As a business owner, figuring out how best to convey your brand in a single image is often no easy feat. If you’ve taken advantage of 99designs’ popular polling feature when running a contest, you may have been surprised by the feedback from your friends and colleagues. We often hear from customers that the design they thought was hands-down the best was not, in fact, the design everyone else preferred!
Rebranding once you’re a well-established company offers its own set of challenges. Arby’s just introduced its new logo, and Bloomberg BusinessWeek reporter Venessa Wong asked 99designs to weigh in for her article, “What Do Pro Designers Think of Arby’s New Logo?” The fast-food outlet is just the latest example of an iconic brand revamping to mixed reviews. (The Gap’s logo redesign fiasco in 2010 is perhaps the most blatant example of this, and eBay’s new logo has also received its share of criticism. In fact, we’re currently running a contest asking our design community to show us how they’d rework the eBay logo, and have gotten some great submissions!)
Take a look at the old and new logos, side by side.
We thought we’d share a few excerpts from the article. What do you think – do you agree with our Lead Visual Designer Kyle Lin?
As it approaches its 50th anniversary in 2014, Atlanta-based restaurant chain Arby’s has redesigned its iconic cowboy hat logo and launched a new ad campaign about “slicing up freshness”…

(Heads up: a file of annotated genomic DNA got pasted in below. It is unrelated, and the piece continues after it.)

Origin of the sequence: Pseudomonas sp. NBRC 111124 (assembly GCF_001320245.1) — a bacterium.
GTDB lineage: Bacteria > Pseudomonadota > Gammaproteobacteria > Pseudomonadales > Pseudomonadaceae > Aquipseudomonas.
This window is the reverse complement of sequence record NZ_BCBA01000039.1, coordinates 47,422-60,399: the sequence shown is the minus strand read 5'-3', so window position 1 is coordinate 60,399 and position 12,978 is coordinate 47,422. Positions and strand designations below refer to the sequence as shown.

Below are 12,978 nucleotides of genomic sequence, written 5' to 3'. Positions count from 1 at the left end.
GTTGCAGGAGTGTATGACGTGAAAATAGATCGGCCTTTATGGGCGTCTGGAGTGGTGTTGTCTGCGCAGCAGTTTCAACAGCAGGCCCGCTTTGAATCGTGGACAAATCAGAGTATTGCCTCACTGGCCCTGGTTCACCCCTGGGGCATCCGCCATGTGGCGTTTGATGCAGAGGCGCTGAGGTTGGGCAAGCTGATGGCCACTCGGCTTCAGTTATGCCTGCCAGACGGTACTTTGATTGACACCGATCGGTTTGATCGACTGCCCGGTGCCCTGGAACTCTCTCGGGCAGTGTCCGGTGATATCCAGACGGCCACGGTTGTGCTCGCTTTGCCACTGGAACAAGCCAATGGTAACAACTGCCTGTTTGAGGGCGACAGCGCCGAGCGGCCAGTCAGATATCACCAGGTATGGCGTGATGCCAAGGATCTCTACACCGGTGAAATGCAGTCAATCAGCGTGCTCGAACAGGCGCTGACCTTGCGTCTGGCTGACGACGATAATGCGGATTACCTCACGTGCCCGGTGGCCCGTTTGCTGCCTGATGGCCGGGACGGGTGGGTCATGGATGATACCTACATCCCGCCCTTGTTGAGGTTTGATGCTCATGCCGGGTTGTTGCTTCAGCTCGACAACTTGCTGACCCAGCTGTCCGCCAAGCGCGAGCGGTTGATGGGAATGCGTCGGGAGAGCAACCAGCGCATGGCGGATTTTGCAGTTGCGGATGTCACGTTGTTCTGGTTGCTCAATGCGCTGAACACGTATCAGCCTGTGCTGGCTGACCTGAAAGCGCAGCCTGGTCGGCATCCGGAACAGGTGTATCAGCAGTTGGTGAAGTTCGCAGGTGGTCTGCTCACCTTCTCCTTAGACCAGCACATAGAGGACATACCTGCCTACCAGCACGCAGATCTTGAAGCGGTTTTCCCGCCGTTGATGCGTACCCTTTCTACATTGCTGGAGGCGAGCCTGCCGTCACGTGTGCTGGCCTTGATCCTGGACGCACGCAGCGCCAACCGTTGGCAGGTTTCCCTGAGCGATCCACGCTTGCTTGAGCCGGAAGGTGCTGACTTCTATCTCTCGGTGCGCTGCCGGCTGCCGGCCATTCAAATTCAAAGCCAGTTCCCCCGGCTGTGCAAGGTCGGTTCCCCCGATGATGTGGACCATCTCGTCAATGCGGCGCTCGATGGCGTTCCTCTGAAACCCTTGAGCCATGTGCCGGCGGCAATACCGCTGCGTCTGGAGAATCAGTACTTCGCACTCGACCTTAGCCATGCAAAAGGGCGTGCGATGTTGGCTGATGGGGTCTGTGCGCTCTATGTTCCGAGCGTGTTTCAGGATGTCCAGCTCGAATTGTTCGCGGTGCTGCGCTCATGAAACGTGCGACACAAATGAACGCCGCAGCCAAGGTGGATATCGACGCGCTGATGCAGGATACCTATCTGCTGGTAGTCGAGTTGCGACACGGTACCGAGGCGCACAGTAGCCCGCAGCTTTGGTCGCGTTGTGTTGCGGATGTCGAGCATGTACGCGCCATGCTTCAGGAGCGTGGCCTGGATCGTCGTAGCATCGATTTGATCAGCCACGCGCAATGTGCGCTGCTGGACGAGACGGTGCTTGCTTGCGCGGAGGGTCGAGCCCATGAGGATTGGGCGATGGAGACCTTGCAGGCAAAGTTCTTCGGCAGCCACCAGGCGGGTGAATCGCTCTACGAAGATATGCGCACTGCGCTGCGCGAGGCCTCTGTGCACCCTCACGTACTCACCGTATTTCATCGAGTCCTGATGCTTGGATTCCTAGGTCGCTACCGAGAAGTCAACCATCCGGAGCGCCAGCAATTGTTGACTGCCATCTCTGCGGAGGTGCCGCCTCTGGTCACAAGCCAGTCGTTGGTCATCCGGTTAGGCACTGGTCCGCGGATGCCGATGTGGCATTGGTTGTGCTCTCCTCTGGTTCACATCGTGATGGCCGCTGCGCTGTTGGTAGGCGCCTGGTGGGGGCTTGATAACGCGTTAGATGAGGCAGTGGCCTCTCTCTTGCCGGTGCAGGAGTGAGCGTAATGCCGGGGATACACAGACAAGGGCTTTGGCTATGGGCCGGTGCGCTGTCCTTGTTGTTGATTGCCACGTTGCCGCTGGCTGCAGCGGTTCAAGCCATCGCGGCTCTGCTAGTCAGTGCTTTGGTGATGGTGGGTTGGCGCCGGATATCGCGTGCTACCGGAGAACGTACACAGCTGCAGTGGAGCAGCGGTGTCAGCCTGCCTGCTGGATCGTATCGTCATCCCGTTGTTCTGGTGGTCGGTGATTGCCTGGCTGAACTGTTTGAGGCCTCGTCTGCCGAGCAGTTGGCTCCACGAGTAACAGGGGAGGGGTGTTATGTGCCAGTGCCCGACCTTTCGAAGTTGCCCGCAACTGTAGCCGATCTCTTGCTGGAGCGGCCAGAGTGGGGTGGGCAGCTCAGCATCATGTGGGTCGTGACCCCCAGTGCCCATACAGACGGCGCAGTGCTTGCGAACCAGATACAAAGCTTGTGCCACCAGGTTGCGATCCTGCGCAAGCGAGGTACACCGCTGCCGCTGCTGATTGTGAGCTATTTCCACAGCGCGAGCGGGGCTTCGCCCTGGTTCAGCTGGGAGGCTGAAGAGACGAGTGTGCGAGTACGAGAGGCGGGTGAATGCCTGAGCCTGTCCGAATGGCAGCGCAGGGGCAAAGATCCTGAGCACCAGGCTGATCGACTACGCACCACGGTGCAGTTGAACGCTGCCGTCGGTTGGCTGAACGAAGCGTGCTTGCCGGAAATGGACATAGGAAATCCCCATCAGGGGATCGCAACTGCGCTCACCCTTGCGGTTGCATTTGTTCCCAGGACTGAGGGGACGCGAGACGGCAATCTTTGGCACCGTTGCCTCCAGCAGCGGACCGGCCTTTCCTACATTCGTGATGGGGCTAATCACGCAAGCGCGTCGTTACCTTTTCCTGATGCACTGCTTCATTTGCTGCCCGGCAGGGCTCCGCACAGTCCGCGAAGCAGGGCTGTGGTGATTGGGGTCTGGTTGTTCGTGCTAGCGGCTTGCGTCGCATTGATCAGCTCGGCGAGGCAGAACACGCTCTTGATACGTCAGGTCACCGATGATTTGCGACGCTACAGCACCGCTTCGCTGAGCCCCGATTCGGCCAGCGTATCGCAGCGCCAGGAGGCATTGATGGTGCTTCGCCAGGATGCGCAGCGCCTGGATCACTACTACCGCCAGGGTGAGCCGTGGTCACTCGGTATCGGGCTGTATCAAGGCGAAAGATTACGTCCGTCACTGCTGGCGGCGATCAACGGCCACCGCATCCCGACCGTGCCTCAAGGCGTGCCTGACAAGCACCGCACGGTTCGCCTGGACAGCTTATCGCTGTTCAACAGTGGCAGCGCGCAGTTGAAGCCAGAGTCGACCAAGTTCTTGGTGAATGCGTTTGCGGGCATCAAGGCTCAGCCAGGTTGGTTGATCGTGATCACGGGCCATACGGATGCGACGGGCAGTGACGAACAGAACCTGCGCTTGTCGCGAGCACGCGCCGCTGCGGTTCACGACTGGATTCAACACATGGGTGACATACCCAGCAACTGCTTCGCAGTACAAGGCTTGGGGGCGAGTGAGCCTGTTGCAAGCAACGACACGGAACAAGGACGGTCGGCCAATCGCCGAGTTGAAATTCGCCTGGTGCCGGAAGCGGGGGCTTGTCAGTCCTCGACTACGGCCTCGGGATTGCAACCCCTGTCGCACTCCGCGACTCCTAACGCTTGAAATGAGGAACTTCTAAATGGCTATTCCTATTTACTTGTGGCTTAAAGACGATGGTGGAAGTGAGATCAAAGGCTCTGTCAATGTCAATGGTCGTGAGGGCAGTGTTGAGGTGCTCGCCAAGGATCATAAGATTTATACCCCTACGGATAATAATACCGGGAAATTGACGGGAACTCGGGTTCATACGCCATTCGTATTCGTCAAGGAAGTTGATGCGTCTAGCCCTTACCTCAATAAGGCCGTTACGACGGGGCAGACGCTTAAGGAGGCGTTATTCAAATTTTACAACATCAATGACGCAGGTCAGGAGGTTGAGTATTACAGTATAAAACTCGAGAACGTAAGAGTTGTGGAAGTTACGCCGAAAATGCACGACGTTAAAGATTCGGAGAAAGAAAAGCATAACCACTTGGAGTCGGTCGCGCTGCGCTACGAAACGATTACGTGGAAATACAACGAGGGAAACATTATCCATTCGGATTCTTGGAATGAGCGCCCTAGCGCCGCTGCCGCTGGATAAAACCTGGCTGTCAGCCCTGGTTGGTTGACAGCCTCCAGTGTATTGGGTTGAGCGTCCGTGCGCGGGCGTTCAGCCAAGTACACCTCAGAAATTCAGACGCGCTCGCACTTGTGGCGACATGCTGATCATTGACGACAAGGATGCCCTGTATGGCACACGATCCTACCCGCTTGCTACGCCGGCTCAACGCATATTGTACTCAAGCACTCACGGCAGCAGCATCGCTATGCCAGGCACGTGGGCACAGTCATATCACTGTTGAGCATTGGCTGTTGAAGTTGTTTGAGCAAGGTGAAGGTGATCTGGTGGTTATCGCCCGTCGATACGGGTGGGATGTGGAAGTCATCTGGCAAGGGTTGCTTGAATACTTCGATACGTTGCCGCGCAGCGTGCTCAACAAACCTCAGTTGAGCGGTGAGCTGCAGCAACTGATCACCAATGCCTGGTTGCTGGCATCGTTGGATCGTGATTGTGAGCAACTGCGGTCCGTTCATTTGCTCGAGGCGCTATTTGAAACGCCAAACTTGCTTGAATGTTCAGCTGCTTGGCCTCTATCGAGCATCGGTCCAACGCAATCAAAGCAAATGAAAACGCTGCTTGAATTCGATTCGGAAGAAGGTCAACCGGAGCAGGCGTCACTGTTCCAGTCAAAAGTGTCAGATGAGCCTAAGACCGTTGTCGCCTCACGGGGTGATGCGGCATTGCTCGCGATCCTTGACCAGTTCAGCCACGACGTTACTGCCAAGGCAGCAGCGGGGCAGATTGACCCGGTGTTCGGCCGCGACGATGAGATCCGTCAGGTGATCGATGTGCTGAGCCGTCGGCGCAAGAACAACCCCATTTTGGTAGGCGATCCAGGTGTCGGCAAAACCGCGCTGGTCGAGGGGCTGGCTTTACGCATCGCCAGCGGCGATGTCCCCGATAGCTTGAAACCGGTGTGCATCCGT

But just how good is the new design? Well, Bloomberg Businessweek asks four design professionals—99designs’ lead visual designer Kyle Lin, Little Red House’s design partner Michelle Gamble, Rivington Design House’screative director Brion Isaacs, and Pratt Institute’sGraduate Communications Design Department adjunct professor Graham Hanson—what they think about Arby’s new, digital-looking logo:
Kyle Lin: Overall, I think it’s a vast improvement from the “before” logo. It has youthful, casual appeal. I like how they brought in modernized aspects of their older branding in updated ways. The new apostrophe’s supposed to represent a meat-cutting blade, which works well with their new positioning. Gotta love the hat.
To read commentary from the other experts, check out the full article. And we’d love to hear your thoughts – which do you prefer? Have you faced challenges in introducing a redesigned logo to your customers?